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James Hearst (Charla Jones for The Globe and Mail/Charla Jones for The Globe and Mail)
James Hearst (Charla Jones for The Globe and Mail/Charla Jones for The Globe and Mail)

Coroner's probe begins in case of man who died waiting for ambulance Add to ...

More than two years after James Hearst died waiting 38 minutes for an ambulance during Toronto’s last city-wide strike, a coroner’s inquest will begin probing the circumstances of his death Tuesday.

Friends and family of Mr. Hearst say this year’s potential labour action – which could see city workers locked out or on strike as early as Feb. 5 – places even more importance on finding out what happened.

“Our main thing through all of this is really looking for answers,” said Mr. Hearst’s best friend, David Ostrihon.

Mr. Hearst, 59, collapsed June 25, 2009, in the lobby of an Alexander Street apartment building. Two Good Samaritans and a security guard performed CPR, waiting for an ambulance, which was idling nearby because paramedics had concerns about their safety at the scene. They were waiting for police to arrive. Mr. Hearst, a transportation broker, died from a heart attack.

All this happened days into the strike, when paramedic staffing was at 75 per cent. The inquest will look at whether the strike’s reduced staffing was an issue, in part because it led to paramedics working in unfamiliar neighbourhoods. The paramedics that responded to Mr. Hearst were working outside their usual assigned area.

However, a court decision last April is limiting the extent to which the strike can be addressed by the inquest, after the union representing emergency medical services, CUPE Local 416, argued it had no connection to the events leading to Mr. Hearst’s death.

The court’s decision limits the deputy chief coroner to covering whether the strike affected delivery of medical services to Mr. Hearst. Not to be covered are such sweeping topics as: whether paramedics should have the right to strike; whether the Ambulance Services Collective Bargaining Act should be amended; or how the Essential Services Agreement was achieved.

Mr. Ostrihon said whether the inquest finds the strike to be a factor will be of public interest. “If the strike did play a role... the people of the city need to know that especially with a service like EMS,” he said.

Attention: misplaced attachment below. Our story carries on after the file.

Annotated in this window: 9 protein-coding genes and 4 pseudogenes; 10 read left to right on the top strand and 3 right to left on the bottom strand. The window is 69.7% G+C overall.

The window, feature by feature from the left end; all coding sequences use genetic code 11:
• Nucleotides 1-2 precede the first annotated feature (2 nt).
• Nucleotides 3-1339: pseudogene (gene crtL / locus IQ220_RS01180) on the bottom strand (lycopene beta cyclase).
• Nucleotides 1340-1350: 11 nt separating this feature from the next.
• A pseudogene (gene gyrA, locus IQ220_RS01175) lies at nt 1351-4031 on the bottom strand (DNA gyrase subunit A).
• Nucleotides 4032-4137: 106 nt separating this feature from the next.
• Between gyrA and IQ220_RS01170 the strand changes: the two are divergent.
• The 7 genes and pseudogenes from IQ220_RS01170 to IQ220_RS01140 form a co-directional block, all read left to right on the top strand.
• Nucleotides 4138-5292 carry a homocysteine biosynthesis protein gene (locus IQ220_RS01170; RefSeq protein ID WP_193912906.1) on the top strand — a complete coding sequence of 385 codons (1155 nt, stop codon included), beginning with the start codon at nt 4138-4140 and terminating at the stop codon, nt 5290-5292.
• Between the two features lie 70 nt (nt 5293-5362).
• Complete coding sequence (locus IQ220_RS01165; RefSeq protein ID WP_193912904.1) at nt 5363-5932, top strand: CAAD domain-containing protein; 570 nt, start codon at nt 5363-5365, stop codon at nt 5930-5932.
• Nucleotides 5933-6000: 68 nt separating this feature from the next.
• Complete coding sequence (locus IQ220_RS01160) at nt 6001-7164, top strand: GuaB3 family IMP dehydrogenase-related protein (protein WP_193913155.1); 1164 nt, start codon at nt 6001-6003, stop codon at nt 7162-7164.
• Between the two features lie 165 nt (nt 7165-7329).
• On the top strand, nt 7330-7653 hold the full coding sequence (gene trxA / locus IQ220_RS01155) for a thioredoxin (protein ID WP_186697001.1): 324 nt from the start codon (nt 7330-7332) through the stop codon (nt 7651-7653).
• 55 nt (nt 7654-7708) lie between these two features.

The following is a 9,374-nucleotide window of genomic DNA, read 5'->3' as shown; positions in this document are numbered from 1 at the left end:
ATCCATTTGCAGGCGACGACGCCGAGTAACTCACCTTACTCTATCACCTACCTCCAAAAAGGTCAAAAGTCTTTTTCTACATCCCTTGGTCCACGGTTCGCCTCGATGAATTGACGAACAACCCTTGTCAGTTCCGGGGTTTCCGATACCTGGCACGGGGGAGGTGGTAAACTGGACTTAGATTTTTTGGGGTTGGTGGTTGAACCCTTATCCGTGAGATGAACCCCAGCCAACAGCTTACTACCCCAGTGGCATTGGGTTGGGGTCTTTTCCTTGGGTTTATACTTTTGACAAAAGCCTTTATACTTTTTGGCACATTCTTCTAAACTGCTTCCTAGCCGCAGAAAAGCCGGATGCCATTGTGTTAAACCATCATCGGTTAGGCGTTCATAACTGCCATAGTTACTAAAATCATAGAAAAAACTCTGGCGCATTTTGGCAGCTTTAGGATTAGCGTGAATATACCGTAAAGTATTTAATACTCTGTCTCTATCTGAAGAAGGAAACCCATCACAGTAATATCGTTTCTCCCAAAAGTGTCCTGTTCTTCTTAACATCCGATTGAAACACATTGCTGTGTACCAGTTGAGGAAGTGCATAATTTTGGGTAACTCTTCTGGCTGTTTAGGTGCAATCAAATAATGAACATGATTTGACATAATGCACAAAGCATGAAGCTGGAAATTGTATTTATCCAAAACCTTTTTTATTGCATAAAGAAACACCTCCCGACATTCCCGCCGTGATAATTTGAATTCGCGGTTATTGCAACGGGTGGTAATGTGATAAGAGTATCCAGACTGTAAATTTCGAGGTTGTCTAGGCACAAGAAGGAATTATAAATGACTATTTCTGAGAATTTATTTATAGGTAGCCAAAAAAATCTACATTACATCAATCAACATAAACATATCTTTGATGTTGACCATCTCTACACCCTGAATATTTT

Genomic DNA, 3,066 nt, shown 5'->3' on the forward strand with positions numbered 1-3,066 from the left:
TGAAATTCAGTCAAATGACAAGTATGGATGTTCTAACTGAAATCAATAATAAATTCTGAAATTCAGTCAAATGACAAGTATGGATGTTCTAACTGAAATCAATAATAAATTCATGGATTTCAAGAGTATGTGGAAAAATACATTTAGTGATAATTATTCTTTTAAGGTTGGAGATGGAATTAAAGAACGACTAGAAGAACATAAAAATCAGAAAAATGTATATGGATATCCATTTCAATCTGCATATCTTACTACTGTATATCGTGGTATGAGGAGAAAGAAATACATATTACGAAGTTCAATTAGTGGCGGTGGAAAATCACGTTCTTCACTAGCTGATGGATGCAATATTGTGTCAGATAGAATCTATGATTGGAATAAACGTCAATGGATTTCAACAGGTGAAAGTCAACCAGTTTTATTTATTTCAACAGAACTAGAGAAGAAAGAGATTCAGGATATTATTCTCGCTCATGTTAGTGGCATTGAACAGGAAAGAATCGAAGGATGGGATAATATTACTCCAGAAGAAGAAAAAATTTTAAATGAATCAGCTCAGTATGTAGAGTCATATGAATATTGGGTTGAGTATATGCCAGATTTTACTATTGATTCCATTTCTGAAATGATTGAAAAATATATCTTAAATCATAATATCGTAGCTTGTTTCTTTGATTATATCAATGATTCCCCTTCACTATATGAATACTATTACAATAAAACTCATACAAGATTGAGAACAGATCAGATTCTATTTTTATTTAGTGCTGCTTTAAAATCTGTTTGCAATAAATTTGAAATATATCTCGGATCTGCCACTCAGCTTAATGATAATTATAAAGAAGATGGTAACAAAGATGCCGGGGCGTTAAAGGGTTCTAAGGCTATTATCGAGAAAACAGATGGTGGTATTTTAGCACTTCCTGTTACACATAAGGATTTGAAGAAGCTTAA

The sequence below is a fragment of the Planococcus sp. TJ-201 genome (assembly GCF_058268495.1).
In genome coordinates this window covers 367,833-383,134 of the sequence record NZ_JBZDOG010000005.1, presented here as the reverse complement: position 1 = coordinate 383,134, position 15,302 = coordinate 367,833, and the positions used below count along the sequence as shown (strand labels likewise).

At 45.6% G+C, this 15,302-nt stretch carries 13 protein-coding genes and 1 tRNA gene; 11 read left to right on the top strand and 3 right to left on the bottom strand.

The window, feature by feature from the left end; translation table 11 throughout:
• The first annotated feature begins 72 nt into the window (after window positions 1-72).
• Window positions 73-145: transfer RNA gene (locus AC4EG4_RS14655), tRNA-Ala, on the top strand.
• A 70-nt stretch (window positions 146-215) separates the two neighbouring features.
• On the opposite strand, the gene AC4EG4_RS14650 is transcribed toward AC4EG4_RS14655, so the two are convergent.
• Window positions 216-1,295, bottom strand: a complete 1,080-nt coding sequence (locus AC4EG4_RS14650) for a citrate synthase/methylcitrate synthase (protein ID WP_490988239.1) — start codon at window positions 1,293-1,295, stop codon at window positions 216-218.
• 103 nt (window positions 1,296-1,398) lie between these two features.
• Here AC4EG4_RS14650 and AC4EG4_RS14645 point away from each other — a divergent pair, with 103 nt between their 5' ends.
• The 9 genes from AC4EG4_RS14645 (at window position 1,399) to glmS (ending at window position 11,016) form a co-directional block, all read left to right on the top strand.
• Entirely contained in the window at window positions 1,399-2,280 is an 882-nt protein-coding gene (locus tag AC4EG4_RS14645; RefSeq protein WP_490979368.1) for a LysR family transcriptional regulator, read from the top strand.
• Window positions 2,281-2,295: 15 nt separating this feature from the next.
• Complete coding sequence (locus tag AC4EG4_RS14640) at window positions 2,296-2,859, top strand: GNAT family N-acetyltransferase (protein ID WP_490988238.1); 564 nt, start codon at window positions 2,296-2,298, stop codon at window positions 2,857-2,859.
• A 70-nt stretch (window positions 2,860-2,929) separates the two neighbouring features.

Lillian Vella said she’s sure the strike was a factor in her brother’s death.

“I think it’s disgusting and they’re trying to hide their mistakes. It’s already been proven there was a big mistake,” she said.

Toronto EMS referred questions to the City of Toronto. Wynna Brown, a spokeswoman for the city, declined to comment until the inquest process is complete. She said that if there is labour action this year, paramedic staffing will be set at 85 per cent, compared to 75 per cent in 2009.

The union responded through its lawyer, Michael Mitchell, who said a coroner’s inquest wasn’t the appropriate place to discuss labour relations.

He said there’s not enough evidence to suggest a link between the strike and death. “We’re not seeking to prevent the coroner from going into that issue,” Mr. Mitchell added.

The inquest’s jury will hear from about 30 witnesses, including some people from the union, and may make recommendations to prevent similar deaths. The inquest is expected to last three to four weeks.

Cheryl Mahyr, spokeswoman for the coroner’s office, said the inquest coroner, Bert Lauwers, will explain Tuesday morning how much he can delve into labour action.

“The court never said, ‘You can’t go there,’” she said. “It’s just you can’t go there to the extent you might like.”

Mr. Hearst’s death was investigated by Ontario’s Ministry of Health in 2009. It found inappropriate decisions were made paramedics, dispatchers and the supervisor involved, but did not address whether the strike was a factor.

 

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